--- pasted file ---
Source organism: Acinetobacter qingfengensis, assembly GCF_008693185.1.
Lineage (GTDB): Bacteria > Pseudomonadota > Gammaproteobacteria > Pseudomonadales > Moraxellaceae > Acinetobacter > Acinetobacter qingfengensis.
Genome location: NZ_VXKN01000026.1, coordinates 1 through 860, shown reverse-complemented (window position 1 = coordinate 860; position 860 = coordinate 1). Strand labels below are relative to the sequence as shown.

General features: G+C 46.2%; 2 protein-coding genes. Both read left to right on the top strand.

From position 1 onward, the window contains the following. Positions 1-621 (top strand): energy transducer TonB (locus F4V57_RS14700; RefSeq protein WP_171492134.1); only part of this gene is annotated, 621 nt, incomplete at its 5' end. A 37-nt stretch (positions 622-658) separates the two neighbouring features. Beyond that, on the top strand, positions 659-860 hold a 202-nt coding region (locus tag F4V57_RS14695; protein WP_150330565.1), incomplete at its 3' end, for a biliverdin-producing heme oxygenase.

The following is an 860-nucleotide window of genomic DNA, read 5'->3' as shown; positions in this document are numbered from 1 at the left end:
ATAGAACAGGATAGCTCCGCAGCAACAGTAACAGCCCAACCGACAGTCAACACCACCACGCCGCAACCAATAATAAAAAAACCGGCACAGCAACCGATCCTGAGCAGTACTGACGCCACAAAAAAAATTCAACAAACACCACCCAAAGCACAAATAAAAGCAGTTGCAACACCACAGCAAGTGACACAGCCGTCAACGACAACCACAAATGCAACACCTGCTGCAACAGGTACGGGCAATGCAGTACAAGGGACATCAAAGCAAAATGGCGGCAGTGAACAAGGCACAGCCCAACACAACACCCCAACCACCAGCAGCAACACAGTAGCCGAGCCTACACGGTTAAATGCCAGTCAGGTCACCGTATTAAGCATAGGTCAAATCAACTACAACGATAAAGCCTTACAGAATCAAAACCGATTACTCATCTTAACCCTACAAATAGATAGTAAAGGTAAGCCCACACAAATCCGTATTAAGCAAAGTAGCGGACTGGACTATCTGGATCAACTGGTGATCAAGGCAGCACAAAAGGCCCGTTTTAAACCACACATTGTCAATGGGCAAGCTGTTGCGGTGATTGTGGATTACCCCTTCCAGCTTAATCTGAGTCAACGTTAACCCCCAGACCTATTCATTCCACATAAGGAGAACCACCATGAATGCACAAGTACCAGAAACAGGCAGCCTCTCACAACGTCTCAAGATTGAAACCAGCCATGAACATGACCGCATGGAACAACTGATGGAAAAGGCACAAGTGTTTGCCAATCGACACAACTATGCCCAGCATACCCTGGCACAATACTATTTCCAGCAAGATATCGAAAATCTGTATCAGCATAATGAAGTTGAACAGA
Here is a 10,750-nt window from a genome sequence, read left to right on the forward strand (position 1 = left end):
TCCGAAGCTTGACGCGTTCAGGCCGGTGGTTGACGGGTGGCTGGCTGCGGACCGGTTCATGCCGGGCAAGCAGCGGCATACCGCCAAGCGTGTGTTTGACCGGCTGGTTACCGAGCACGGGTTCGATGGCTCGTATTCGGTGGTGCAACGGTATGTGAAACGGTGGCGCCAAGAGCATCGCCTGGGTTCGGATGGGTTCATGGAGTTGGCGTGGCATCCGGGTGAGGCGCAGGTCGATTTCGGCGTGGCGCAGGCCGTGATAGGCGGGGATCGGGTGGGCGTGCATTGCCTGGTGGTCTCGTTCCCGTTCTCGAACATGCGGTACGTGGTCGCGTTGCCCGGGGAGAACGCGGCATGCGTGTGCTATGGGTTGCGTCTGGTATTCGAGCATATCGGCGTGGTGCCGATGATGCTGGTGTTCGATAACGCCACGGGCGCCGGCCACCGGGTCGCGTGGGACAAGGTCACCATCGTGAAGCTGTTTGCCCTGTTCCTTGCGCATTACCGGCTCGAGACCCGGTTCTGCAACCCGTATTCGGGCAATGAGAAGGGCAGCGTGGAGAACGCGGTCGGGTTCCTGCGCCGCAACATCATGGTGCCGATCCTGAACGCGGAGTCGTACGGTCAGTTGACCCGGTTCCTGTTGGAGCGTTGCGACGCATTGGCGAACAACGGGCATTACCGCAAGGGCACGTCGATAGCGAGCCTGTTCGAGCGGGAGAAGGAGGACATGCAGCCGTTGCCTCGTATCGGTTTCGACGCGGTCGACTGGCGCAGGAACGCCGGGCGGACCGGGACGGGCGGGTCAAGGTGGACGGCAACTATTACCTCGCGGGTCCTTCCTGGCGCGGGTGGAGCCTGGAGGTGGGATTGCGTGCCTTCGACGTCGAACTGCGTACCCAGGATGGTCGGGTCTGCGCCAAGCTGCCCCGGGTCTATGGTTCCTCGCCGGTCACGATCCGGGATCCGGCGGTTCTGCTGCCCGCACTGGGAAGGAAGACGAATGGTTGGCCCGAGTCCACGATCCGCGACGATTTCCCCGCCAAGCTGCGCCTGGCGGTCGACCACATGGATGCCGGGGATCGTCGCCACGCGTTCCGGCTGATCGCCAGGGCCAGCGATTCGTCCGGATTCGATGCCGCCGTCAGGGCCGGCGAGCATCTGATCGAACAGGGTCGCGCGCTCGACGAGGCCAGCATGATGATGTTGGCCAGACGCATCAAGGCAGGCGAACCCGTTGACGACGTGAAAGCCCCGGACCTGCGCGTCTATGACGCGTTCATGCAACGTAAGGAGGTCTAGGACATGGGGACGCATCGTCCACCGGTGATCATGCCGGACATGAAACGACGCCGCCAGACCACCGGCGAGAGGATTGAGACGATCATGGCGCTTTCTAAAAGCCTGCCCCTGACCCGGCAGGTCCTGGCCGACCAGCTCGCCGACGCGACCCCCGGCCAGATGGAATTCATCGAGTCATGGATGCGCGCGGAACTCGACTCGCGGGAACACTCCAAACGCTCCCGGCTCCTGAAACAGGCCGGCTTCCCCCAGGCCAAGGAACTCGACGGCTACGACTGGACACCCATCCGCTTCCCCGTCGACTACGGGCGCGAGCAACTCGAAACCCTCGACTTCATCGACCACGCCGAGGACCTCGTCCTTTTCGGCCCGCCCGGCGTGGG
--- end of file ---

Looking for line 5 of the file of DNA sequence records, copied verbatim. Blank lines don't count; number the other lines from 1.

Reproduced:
From position 1 onward, the window contains the following. Positions 1-621 (top strand): energy transducer TonB (locus F4V57_RS14700; RefSeq protein WP_171492134.1); only part of this gene is annotated, 621 nt, incomplete at its 5' end. A 37-nt stretch (positions 622-658) separates the two neighbouring features. Beyond that, on the top strand, positions 659-860 hold a 202-nt coding region (locus tag F4V57_RS14695; protein WP_150330565.1), incomplete at its 3' end, for a biliverdin-producing heme oxygenase.